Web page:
Stopping or moderating an addiction like drinking is an ongoing debate in many circles. Whether to quit or to regulate?
I’ve had just about every bad habit there is, and have found different methods work, depending on my needs.
Alcoholics Anonymous states that drinkers are “powerless” over alcohol and need to “turn it over to a higher power,” while Moderation Management offers a place to empower yourself—that is, manage it.
For me, the Moderation Management program is about self-empowerment. It’s not always easy, but it gives people choices—everything from abstinence, to having two drinks a day, or just on weekends—and time to find their own way. Moderation Management people, like A.A. people, have many different reasons for drinking.
Some want the “buzz.” Some are driven by fear of dealing with the daily tasks of life, or need help with social anxiety. Some people wanted to numb old trauma and memory. Reasons to drink range widely and wildly.
In our society we live a fast pace life that can be stressful. So, we turn to habits to deal with our hunger, our loneliness, to deaden sorrow, deal with depression, and to find happiness.
I have found, through the years of struggling with my own addictions with love, cigarettes, compulsive overeating, and drinking, that some approaches have worked for me, and some—not so much.
Right now, in Moderation Management, I am finding that many people are asking this type of question, “Why would I drink too much when it makes me behave stupidly and upsets my digestion?” Increasingly, this program seems to include dialogue about how to change our behaviors, but also explores what the underlying cause of such self-harm might be. Triggers are everywhere—from relationship break-ups to mean bosses. A lot of us long for something to hold on to, to feel filled up, and to lessen our fears. Some need help socializing or having sex.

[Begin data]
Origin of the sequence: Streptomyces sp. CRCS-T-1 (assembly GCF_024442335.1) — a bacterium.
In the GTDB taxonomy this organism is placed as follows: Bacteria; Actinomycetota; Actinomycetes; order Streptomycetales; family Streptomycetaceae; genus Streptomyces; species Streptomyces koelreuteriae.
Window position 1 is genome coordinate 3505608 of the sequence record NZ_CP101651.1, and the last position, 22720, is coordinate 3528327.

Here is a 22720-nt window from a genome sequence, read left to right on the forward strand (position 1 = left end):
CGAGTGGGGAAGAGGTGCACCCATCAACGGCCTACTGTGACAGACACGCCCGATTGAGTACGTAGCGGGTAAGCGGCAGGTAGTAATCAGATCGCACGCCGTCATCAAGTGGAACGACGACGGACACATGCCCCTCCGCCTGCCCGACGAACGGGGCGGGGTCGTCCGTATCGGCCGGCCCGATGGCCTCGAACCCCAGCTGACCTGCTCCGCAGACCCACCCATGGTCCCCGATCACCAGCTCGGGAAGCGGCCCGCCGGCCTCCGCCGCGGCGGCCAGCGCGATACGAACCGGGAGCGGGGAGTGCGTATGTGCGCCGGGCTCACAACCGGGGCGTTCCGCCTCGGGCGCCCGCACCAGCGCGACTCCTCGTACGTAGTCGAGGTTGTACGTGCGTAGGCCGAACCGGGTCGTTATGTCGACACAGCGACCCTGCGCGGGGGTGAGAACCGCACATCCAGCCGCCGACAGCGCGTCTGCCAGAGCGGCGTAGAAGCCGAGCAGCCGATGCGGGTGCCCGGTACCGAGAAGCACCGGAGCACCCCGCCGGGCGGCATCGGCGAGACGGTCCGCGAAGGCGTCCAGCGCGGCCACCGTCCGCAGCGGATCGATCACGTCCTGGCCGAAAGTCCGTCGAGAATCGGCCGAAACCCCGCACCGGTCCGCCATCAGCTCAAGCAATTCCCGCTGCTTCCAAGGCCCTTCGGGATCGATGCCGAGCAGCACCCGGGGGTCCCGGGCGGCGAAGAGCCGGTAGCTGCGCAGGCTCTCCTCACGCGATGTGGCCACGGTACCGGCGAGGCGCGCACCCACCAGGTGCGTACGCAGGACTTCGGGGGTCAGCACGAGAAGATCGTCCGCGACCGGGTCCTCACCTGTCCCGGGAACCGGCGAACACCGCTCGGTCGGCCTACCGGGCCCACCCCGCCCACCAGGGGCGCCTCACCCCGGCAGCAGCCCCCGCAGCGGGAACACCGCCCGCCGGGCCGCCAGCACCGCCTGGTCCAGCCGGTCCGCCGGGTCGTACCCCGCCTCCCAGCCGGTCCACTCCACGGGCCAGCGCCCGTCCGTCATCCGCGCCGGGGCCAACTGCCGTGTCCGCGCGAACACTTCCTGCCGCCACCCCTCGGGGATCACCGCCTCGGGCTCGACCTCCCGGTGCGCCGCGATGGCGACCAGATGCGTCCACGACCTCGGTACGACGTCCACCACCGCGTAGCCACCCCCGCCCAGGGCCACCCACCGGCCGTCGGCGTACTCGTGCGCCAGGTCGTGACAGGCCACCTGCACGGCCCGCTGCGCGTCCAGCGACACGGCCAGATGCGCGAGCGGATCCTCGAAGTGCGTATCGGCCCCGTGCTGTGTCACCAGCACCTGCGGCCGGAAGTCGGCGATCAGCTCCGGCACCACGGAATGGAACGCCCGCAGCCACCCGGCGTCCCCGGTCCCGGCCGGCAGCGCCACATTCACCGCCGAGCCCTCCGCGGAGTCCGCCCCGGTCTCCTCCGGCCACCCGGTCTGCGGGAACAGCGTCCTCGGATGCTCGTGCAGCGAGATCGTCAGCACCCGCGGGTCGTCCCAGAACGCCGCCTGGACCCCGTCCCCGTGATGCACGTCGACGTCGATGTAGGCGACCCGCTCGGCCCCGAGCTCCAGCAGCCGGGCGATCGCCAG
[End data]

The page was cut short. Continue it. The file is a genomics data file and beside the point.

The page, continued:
For many, it can take a long time—in some cases, years—to find a way to moderate drinking. Some are able, after many months, to choose to have a couple of beers at a party, and then not to drink again all month. Others need the advised (but not essential) 30 days off, to see what it is like and to better understand their triggers for drinking in the first place.
There are other ways besides A.A. However, A.A. has changed the world for many. In the end, we all have to find our own way to wellness.
I could not lose weight, or keep it off, with Overeaters Anonymous, but a good psychotherapist helped me to lose 100 pounds. Sex and Love Addicts Anonymous helped me to finally stop dating unavailable men. Having been to A.A. meetings, I have chosen the Moderation Method for now, and I am having some great days…and some not so great days.
With the Moderation Method, there is no “absolute rule.” Some people quit drinking without A.A., some replace alcohol with marijuana, some go back to A.A., and many eventually regulate their habits. Some quit during the week or have two drinks maximum on any given day. But, whichever way you choose to go, you are given the tools for change.
I’m the kind of person who has to research everything before I can change. And, as I studied alternatives to A.A. I also found Over the Influence, by Denning, Little, and Glickman. This book states that women can feel especially disempowered by the idea that they cannot manage their own lives, or that they are in denial.
It goes on to state: